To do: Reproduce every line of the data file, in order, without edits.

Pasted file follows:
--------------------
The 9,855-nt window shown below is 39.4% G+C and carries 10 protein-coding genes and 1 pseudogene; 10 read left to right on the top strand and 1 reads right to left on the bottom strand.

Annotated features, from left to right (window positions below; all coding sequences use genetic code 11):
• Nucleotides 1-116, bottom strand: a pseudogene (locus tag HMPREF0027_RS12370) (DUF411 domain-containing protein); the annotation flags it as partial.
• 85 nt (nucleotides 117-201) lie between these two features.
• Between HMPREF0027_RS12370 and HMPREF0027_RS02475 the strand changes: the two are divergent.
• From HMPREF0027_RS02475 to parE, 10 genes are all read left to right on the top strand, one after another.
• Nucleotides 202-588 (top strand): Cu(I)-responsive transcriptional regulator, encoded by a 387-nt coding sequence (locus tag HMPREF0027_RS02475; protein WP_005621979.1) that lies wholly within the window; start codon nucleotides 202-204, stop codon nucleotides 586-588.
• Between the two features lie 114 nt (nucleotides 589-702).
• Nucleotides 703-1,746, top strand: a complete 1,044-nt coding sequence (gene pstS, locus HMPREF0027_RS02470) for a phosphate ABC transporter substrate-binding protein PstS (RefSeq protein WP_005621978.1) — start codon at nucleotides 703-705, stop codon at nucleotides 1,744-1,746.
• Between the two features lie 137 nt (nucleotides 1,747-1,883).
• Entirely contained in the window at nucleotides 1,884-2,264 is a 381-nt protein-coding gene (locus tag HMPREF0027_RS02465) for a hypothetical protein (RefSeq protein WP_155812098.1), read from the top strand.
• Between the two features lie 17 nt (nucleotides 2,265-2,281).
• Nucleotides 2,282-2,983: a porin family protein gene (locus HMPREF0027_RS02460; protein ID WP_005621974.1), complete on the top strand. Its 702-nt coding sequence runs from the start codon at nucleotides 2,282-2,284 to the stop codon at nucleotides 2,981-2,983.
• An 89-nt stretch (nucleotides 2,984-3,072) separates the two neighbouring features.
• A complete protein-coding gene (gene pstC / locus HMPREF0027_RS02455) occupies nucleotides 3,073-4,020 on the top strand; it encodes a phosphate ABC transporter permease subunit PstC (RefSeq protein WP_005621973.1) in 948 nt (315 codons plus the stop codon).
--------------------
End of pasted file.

The 9,855-nt window shown below is 39.4% G+C and carries 10 protein-coding genes and 1 pseudogene; 10 read left to right on the top strand and 1 reads right to left on the bottom strand.

Annotated features, from left to right (window positions below; all coding sequences use genetic code 11):
• Nucleotides 1-116, bottom strand: a pseudogene (locus tag HMPREF0027_RS12370) (DUF411 domain-containing protein); the annotation flags it as partial.
• 85 nt (nucleotides 117-201) lie between these two features.
• Between HMPREF0027_RS12370 and HMPREF0027_RS02475 the strand changes: the two are divergent.
• From HMPREF0027_RS02475 to parE, 10 genes are all read left to right on the top strand, one after another.
• Nucleotides 202-588 (top strand): Cu(I)-responsive transcriptional regulator, encoded by a 387-nt coding sequence (locus tag HMPREF0027_RS02475; protein WP_005621979.1) that lies wholly within the window; start codon nucleotides 202-204, stop codon nucleotides 586-588.
• Between the two features lie 114 nt (nucleotides 589-702).
• Nucleotides 703-1,746, top strand: a complete 1,044-nt coding sequence (gene pstS, locus HMPREF0027_RS02470) for a phosphate ABC transporter substrate-binding protein PstS (RefSeq protein WP_005621978.1) — start codon at nucleotides 703-705, stop codon at nucleotides 1,744-1,746.
• Between the two features lie 137 nt (nucleotides 1,747-1,883).
• Entirely contained in the window at nucleotides 1,884-2,264 is a 381-nt protein-coding gene (locus tag HMPREF0027_RS02465) for a hypothetical protein (RefSeq protein WP_155812098.1), read from the top strand.
• Between the two features lie 17 nt (nucleotides 2,265-2,281).
• Nucleotides 2,282-2,983: a porin family protein gene (locus HMPREF0027_RS02460; protein ID WP_005621974.1), complete on the top strand. Its 702-nt coding sequence runs from the start codon at nucleotides 2,282-2,284 to the stop codon at nucleotides 2,981-2,983.
• An 89-nt stretch (nucleotides 2,984-3,072) separates the two neighbouring features.
• A complete protein-coding gene (gene pstC / locus HMPREF0027_RS02455) occupies nucleotides 3,073-4,020 on the top strand; it encodes a phosphate ABC transporter permease subunit PstC (RefSeq protein WP_005621973.1) in 948 nt (315 codons plus the stop codon).